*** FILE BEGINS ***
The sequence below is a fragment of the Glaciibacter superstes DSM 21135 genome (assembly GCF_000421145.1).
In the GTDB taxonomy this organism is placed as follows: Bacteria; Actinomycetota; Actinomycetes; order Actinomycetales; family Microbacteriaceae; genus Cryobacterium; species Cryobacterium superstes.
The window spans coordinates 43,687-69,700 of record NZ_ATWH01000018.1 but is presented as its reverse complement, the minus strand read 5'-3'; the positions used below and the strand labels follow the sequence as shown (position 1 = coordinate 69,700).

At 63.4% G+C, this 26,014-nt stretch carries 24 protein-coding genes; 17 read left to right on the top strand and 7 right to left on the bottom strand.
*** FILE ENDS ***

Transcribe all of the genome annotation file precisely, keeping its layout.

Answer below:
The sequence below is a fragment of the Glaciibacter superstes DSM 21135 genome (assembly GCF_000421145.1).
In the GTDB taxonomy this organism is placed as follows: Bacteria; Actinomycetota; Actinomycetes; order Actinomycetales; family Microbacteriaceae; genus Cryobacterium; species Cryobacterium superstes.
The window spans coordinates 43,687-69,700 of record NZ_ATWH01000018.1 but is presented as its reverse complement, the minus strand read 5'-3'; the positions used below and the strand labels follow the sequence as shown (position 1 = coordinate 69,700).

At 63.4% G+C, this 26,014-nt stretch carries 24 protein-coding genes; 17 read left to right on the top strand and 7 right to left on the bottom strand.